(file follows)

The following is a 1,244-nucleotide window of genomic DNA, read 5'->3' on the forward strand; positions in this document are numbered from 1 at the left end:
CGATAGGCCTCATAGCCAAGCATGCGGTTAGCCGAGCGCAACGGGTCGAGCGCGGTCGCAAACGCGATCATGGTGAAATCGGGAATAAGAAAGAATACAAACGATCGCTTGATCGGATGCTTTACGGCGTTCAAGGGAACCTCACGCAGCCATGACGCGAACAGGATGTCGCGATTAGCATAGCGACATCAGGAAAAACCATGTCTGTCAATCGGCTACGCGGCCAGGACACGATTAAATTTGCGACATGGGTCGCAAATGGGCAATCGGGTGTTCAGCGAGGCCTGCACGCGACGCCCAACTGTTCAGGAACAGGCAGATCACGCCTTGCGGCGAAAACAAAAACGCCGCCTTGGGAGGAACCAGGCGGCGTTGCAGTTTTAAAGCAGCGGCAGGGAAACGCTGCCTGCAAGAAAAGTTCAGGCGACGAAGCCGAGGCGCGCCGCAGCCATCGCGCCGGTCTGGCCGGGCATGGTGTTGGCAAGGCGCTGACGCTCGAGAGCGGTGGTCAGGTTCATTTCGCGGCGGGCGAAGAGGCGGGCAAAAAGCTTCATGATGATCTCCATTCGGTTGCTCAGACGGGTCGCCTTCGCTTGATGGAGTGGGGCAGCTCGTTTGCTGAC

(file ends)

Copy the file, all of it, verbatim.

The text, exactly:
The following is a 1,244-nucleotide window of genomic DNA, read 5'->3' on the forward strand; positions in this document are numbered from 1 at the left end:
CGATAGGCCTCATAGCCAAGCATGCGGTTAGCCGAGCGCAACGGGTCGAGCGCGGTCGCAAACGCGATCATGGTGAAATCGGGAATAAGAAAGAATACAAACGATCGCTTGATCGGATGCTTTACGGCGTTCAAGGGAACCTCACGCAGCCATGACGCGAACAGGATGTCGCGATTAGCATAGCGACATCAGGAAAAACCATGTCTGTCAATCGGCTACGCGGCCAGGACACGATTAAATTTGCGACATGGGTCGCAAATGGGCAATCGGGTGTTCAGCGAGGCCTGCACGCGACGCCCAACTGTTCAGGAACAGGCAGATCACGCCTTGCGGCGAAAACAAAAACGCCGCCTTGGGAGGAACCAGGCGGCGTTGCAGTTTTAAAGCAGCGGCAGGGAAACGCTGCCTGCAAGAAAAGTTCAGGCGACGAAGCCGAGGCGCGCCGCAGCCATCGCGCCGGTCTGGCCGGGCATGGTGTTGGCAAGGCGCTGACGCTCGAGAGCGGTGGTCAGGTTCATTTCGCGGCGGGCGAAGAGGCGGGCAAAAAGCTTCATGATGATCTCCATTCGGTTGCTCAGACGGGTCGCCTTCGCTTGATGGAGTGGGGCAGCTCGTTTGCTGAC